by Aidan Lerner ’22
The Pauper burst out of the foliage, his makeshift chainmail clanking and disturbing the Sphinx’s slumber. His armor was singed, and he was walking with a limp. The Sphinx got to her feet slowly to block his path.
“Who dares cross?” she snarled.
“I do,” the Pauper replied, “and I just slew a dragon! Or is it ‘slayed?’ I don’t know, but it was incredible.”
The Sphinx nodded solemnly. “Ah, so you have passed the penultimate trial. Now, I shall give you these riddles three, and the Princess awaits.” The massive cat lowered her voice and looked the Pauper in his eyes, saying, “What goes on four feet—actually, one sec. I was expecting Prince Charming.”
The Pauper pulled up his slight frame and adopted a heroic pose with his hands on his hips. “I am Prince Charming,” he said with an awkward wink.
“No, you’re not.”
“I am too.”
The Sphinx was confused. “The Prince is muscular, handsome, well-dressed.”
The Pauper frowned. “Hurtful. But fine! I am merely a pauper, but I am the Princess’ true love, and I have come to rescue her.”
The Sphinx chuckled, “Okay, Mr. Cliché.”
“I am doing something noble!” the Pauper protested.
The Sphinx rolled her eyes and asked, “Did you bring a sidekick? Perhaps some sort of talking animal?”
The Pauper grimaced. “No. Does a zebra count as an animal?”
“Okay, fine, but—”
“Is the zebra funny?” the Sphinx interrupted.
The Pauper sighed. “He’s a humorous zebra, yes.”
The Sphinx cackled. “Okay, clichés get free passage, no riddles required. Get in there. I have to prepare for the Prince.”
The Pauper stalked past haughtily, heading for the caves. “At least my entire life doesn’t consist of giving out the same dumb riddles, you fat cat,” he shot back over his shoulder.
The Pauper entered the cave as the sound of the Sphinx’s laughter faded into the background. It was a small cave, completely barren except for the beautiful princess. The Pauper grinned ear-to-ear. “M’lady,” he announced, “I have come to rescue you!”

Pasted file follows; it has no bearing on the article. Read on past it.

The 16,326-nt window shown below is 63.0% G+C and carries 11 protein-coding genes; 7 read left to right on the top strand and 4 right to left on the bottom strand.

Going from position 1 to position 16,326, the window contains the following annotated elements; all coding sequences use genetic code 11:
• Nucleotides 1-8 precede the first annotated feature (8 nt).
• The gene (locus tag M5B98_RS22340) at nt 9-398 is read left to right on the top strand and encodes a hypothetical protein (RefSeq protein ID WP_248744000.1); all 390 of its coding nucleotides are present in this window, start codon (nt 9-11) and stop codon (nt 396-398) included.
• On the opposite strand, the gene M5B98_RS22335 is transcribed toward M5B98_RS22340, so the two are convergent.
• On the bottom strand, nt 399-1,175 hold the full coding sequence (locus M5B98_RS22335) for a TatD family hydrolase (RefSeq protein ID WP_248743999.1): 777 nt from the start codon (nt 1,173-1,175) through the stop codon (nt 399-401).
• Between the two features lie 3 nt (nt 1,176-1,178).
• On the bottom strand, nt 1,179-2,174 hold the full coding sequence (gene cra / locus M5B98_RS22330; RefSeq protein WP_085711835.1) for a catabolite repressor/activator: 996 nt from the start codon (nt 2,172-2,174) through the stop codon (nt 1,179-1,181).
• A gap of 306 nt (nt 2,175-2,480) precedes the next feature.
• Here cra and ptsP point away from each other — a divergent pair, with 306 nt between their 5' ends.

The Princess turned quickly, but her own radiant smile quickly shifted into confusion. “But you’re not Prince Charming,” she said.
If the Pauper was annoyed, he did not show it. “No, I am just a lowly pauper who fought through every trial to declare my love for you. And, at last, I have succeeded! Now, follow me to freedom!”
The Princess was devastated. “Well, I can’t. You can’t leave the cave without your true love. I thought that was very clearly posted on the Prophecy Scroll. Was there not sufficient signage along the path?”
“Uh no, that was very clear,” the Pauper responded, “I was kind of hoping you would just, like, fall in love with me.” The Princess stared at the Pauper without speaking. The Pauper continued, “So, do you want to do that, now?”
“Fall in love with me.”
The Princess sat down. “I don’t really know how I would do that. Should I just stare at you really hard?”
The Pauper’s enthusiasm was drained. “We could try a kiss,” he suggested.
“No, thanks,” the Princess replied.
The Pauper nodded slowly. “Well, I’m uncomfortable,” he said aloud, “I don’t really know why I came here.”
“Yeah, I didn’t ask you to,” the Princess remarked. “So, I’m just going to hang out and wait for Prince Charming to come and get me out of here and then you’ll…”
“Be stuck here unless my true love saves me, but she won’t because she’s you,” the Pauper finished for her.
“Yeah,” she said.
An awkward silence lingered in the small cave as the two sat staring at different walls.
The Pauper started talking, “You know my friend told me this funny story once. He’s a talking zebra…”